Patently Apple has discovered that Apple has been granted for a folded camera system, often referred to as a ‘periscope camera’. In the simplest sense, this type of camera system works by incorporating light folding components, also known as ‘prisms’.

The prisms provide a “folded” optical axis for the camera, for example to reduce the Z-height of the camera. The lens system includes a lens stack including one or more refractive lens elements mounted in a lens barrel, and an aperture stop located at or in front of a first lens element in the stack. A first prism redirects light from an object field from a first axis (AX 1) to the lens system on a second axis (AX 2). The lens element(s) in the lens stack receive the light through the aperture stop and refract the light to a second prism that redirects the light onto a third axis (AX 3) on which a photosensor of the camera is disposed. The redirected light forms an image plane at or near the surface of the photosensor.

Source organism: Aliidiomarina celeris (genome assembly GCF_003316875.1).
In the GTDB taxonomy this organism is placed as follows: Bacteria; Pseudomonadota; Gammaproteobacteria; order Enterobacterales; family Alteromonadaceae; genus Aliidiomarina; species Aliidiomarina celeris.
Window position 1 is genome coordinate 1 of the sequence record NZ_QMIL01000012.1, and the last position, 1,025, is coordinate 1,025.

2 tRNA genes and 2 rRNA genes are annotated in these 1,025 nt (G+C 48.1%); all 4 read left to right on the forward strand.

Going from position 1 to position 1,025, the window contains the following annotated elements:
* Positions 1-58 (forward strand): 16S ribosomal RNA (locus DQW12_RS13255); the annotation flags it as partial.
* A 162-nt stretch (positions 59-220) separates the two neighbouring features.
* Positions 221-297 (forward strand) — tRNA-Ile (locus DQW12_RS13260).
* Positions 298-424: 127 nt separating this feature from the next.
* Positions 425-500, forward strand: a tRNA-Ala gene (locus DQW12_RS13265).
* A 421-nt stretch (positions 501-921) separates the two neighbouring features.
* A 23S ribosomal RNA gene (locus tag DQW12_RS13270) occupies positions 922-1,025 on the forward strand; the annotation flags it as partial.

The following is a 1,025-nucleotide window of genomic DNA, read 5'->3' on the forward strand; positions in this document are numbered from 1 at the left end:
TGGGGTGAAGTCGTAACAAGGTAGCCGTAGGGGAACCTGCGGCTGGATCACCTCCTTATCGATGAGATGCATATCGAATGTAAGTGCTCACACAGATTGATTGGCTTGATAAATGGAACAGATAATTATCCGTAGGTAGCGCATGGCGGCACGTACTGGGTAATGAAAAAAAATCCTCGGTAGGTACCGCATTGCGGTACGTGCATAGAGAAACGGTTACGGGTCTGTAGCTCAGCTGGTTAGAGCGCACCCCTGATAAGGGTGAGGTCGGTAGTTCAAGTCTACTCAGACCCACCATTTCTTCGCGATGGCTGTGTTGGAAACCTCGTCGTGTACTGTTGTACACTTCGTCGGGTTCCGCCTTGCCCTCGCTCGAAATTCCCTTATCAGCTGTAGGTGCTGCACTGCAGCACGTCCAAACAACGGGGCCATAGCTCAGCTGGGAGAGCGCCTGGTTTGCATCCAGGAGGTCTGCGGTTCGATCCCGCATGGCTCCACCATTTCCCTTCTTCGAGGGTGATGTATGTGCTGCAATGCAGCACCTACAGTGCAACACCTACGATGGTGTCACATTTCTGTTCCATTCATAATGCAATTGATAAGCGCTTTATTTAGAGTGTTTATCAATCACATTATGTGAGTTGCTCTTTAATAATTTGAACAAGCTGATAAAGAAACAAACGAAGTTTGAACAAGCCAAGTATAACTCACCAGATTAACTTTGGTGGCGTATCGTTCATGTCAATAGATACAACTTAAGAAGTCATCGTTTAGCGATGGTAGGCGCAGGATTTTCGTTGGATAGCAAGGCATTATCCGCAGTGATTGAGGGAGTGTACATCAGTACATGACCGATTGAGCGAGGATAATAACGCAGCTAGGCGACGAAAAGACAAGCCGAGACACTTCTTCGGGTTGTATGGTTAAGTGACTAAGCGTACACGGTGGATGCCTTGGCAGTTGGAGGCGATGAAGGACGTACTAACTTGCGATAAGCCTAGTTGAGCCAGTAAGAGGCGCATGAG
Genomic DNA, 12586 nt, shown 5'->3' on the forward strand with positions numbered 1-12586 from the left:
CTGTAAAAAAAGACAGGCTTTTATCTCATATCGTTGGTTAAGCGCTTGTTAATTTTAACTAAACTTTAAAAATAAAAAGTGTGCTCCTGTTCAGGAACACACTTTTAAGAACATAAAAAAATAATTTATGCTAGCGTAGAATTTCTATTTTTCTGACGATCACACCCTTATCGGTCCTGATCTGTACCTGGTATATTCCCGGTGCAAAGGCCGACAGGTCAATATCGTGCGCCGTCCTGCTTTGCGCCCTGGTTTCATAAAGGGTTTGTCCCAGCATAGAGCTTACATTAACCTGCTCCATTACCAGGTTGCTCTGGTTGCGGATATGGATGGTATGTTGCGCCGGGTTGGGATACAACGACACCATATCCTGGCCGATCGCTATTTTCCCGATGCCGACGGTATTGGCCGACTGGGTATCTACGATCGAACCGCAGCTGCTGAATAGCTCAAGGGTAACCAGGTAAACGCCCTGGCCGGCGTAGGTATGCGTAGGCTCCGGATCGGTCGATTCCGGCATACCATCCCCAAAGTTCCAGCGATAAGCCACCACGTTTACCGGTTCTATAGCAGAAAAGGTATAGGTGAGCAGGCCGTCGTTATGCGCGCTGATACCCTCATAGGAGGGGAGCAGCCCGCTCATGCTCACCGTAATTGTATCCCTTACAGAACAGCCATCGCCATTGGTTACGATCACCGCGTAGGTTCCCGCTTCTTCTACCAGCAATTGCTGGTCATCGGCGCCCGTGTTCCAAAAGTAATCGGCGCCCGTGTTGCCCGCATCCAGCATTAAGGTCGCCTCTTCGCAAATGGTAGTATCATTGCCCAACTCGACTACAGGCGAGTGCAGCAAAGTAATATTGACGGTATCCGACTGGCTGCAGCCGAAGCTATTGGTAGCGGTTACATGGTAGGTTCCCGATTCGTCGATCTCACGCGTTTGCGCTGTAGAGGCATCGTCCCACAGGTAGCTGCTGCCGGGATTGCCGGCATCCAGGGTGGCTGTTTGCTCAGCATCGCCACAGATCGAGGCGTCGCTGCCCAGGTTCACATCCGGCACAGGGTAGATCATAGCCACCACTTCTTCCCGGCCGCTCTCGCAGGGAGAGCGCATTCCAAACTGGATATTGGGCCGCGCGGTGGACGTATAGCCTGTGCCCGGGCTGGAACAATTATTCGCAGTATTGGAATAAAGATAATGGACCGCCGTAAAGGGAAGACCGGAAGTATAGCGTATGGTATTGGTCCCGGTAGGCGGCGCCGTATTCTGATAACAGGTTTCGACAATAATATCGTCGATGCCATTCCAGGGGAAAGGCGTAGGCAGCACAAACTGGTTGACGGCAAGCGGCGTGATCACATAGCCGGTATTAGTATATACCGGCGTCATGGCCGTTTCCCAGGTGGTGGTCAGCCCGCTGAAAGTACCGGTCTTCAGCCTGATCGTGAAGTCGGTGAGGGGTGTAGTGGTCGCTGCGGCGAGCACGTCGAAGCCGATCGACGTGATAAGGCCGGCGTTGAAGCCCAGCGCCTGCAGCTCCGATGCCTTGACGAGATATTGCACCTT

Patently Apple

Such a system aims to enable enhanced optical zoom capabilities with longer distances and higher image resolution for distant subjects. It’s perhaps unsurprising that Apple is working on such a feature. Samsung and others have implemented similar systems in their respective devices and have heavily marketed these capabilities.

Apple has been quite conservative in regards to some of its camera technology. In particular image resolution and optical zoom. Apple prefers to use sensors with bigger pixels rather than more pixels (or higher megapixel count in basic terms). This has the benefit of allowing more light to hit the sensor and provide enhanced low light performance. But perhaps Apple now feels confident that folded camera technology will enable them to have both large image sensors with greater optical zoom, but with higher pixel counts


Image: TheRegisti via Unsplash

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